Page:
But it’s telling that only one person really spoke the truth: Davos.  He tells Lyanna Mormont that the dead are coming, that the real war is between the living and the dead.  And he’s right.  Everybody else is fighting petty battles, the battle of Riverrun and the chaos in King’s Landing essentially a dumb joke.  Because when Davos cuts to the heart of it, Jon needs to take Winterfell because the apocalypse is coming to wipe out Westeros. And somebody has to see reality in order to save the world from it.
What did you think of “The Broken Man”?  Who do you think will end up dead by the end of the season?  Let me know in the comments!
Michael St. Charles

is just a Michigan State University grad who loves a good story. If he’s not off teaching the young ones how to solve quadratic functions or to write an expository essay, he’s watching old-school HBO shows, indie horror movies, or he’s playing Resident Evil 4.

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  • Gui

    This episode definitely was an improvement over Blood of my Blood, much as I enjoyed it (mainly because of Arya’s scenes). Sandor’s return is definitely very promising, and I’m honestly wondering if they’ll introduce a certain book element that involves the BWB before the season ends. I wasn’t feeling it in prior seasons, but the way Ian McShane’s character was hung and the story he told about why he stopped fighting got me thinking there’s a chance they might actually go for it this time around. We’ll see, though, it’s hard to say right now.

    I suspect Arya’s mercy towards Lady Crane will pay off soon. She’s in pretty bad shape, but I could see her being helped by someone whose life she spared. Her overconfidence ended up biting her, but in the end her mercy will be what saves her and gives her a chance against the Waif. I feel the Waif has now lost tactical advantage and there’s another layer to this Faceless men storyline that we can’t see right now.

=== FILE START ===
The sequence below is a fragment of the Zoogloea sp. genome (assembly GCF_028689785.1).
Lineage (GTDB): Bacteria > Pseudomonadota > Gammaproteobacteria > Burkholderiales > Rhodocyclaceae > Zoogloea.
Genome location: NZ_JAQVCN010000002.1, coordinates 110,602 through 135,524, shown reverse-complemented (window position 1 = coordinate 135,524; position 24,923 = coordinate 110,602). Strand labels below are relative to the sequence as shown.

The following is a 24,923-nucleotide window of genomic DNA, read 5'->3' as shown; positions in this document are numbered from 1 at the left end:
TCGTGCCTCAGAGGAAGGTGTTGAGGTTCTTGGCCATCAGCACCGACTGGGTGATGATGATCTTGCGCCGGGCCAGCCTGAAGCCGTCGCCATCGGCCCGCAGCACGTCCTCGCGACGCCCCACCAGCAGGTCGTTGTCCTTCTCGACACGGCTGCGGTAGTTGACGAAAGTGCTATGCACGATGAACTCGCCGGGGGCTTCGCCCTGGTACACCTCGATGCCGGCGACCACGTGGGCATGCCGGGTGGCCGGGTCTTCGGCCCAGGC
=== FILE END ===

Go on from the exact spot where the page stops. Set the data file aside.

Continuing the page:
Then we have the North. Lyanna Mormont was amazing and that’s some of the best child acting I’ve seen in a while. I’m glad things aren’t gonna be as easy for Jon and Sansa and we can see the effects of how badly Robb’s campaign hit the north. I’m still with a question mark over the Umbers (seems a bit less likely to me but still possible), but I’ve concluded that Sansa sent the letter not to Littlefinger but Yohn Royce. That would still give her support from the Vale and yet it’d undermine Littlefinger’s control over her. It’s easy to tell the Vale’s gonna join the fight in one way or another, so I think the twist is in the specifics there. The scene with Littlefinger and Royce a few episodes ago and now the contents of the letter being vague even though it’s pretty obvious it’ll be related to the Vale somehow makes me think there’s a twist on a subtler level.

    And finally, the Lannisters. On one end, we have Jaime fighting an ultimately pointless battle. And we also have Bronn, who’s clearly had it with the Lannisters claiming they always pay their debts. Clearly they have no way of even doing that right now, it’s such a fragmented and weakened family that they couldn’t possibly pay all of their debts. And Olenna made it clear to Cersei as well: She’s lost, she’s surrounded by enemies and there’s no chance for her to do anything. She claimed that in the game of thrones, you win or you die. But this proves you don’t need to die to lose in this game. And I have the suspicion that this event will push her into the “Mad Queen” territory that I’ve suspected they’re headed towards with her. I think the Great Sept of Baelor will be burned by wildfire before the end of the season.

    As for who’ll die? Right now, I’m placing my bets on Tommen, Ramsay, Rickon, the Waif, Bronn, either Edmure or the Blackfish, a bunch of the Freys including Walder, Lancel, Pycelle and Kevan. Maybe Margaery if her plan doesn’t pan out and ends up a victim of Cersei’s madness, but I see her a bit more likely to survive.